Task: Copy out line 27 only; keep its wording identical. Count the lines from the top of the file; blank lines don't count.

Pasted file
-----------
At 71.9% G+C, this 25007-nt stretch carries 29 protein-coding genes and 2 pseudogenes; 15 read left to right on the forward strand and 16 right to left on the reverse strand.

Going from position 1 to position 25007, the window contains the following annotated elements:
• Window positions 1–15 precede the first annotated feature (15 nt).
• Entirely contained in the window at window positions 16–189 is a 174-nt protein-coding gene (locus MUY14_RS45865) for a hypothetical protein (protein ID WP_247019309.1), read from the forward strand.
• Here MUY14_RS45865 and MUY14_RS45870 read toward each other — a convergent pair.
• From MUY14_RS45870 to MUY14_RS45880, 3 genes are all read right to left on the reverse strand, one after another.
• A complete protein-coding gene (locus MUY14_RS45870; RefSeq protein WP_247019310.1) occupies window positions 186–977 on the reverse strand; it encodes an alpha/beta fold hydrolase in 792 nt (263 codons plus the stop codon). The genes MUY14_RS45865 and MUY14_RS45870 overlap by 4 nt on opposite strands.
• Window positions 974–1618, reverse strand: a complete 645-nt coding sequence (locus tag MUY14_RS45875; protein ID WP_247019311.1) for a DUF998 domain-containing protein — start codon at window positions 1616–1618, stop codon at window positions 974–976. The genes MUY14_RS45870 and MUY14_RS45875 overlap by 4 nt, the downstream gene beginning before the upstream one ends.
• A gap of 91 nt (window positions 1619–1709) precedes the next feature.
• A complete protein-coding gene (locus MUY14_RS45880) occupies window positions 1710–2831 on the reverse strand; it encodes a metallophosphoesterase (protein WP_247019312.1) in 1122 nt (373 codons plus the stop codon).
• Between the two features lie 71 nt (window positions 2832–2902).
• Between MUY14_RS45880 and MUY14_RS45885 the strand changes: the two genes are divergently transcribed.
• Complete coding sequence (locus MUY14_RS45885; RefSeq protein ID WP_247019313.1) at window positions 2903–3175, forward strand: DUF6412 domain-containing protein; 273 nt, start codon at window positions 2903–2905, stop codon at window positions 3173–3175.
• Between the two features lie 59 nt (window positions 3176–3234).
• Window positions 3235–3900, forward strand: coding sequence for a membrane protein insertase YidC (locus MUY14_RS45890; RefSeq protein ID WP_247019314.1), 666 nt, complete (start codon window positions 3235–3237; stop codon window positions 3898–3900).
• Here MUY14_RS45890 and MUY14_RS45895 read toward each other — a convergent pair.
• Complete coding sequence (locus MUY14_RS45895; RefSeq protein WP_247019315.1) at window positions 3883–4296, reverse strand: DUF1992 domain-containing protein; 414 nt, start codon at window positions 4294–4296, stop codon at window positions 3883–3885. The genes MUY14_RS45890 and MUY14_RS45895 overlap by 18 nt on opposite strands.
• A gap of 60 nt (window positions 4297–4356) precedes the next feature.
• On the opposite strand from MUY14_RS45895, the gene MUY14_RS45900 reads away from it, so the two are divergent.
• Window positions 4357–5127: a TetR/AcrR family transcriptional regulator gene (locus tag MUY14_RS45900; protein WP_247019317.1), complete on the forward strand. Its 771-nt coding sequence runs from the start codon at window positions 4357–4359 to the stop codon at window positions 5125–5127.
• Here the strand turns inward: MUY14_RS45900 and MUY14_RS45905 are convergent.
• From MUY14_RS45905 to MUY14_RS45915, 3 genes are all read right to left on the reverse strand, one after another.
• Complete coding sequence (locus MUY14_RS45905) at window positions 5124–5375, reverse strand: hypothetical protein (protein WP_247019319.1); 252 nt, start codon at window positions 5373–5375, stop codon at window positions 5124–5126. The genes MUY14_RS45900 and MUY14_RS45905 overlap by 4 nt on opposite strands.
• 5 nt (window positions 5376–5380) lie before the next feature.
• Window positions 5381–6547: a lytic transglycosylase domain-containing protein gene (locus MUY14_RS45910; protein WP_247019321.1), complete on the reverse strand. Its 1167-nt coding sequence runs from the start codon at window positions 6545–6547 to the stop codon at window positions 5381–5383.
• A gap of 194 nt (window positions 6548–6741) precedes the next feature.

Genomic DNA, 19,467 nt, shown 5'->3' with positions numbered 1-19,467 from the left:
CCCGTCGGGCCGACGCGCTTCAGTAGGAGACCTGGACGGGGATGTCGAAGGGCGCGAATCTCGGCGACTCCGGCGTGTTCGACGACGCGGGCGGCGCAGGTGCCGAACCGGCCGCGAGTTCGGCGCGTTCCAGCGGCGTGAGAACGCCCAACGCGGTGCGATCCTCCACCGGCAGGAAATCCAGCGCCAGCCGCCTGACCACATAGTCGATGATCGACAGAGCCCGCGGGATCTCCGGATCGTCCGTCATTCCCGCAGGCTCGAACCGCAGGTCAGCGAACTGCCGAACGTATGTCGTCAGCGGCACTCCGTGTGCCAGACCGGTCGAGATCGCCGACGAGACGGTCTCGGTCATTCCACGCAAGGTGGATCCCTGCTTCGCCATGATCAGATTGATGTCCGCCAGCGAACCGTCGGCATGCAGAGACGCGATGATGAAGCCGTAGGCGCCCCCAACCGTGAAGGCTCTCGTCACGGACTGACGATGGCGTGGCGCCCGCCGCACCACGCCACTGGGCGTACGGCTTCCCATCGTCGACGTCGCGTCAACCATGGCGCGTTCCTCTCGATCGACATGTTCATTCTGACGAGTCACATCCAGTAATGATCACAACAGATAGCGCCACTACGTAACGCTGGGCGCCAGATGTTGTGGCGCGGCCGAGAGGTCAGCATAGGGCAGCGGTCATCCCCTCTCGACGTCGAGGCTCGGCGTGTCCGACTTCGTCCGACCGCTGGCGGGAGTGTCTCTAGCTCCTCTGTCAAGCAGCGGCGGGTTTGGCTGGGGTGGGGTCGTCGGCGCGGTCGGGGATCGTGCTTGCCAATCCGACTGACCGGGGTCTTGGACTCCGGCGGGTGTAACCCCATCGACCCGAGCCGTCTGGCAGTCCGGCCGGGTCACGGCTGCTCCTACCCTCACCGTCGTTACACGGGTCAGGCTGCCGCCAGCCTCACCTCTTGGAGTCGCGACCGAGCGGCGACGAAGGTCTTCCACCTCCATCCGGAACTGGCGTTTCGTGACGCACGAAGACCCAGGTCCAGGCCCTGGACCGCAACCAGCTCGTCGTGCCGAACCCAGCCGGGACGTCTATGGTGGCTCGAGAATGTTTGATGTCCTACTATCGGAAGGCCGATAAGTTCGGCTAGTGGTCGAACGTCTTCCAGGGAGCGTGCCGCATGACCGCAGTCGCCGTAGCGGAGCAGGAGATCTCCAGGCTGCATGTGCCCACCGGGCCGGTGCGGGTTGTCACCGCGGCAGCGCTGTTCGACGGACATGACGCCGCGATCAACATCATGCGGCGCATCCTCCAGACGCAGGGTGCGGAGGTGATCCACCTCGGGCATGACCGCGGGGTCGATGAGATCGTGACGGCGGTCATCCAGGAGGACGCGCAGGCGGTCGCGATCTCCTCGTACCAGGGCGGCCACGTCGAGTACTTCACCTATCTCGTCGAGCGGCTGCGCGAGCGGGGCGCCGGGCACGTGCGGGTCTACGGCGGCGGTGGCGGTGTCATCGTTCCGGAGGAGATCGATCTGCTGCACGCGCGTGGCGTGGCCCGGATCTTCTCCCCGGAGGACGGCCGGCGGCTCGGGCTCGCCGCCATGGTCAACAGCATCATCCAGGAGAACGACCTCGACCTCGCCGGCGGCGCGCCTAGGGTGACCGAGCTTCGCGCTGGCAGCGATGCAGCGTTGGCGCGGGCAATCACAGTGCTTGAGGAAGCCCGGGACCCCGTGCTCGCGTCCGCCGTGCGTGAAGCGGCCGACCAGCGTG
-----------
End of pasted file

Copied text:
Genomic DNA, 19,467 nt, shown 5'->3' with positions numbered 1-19,467 from the left: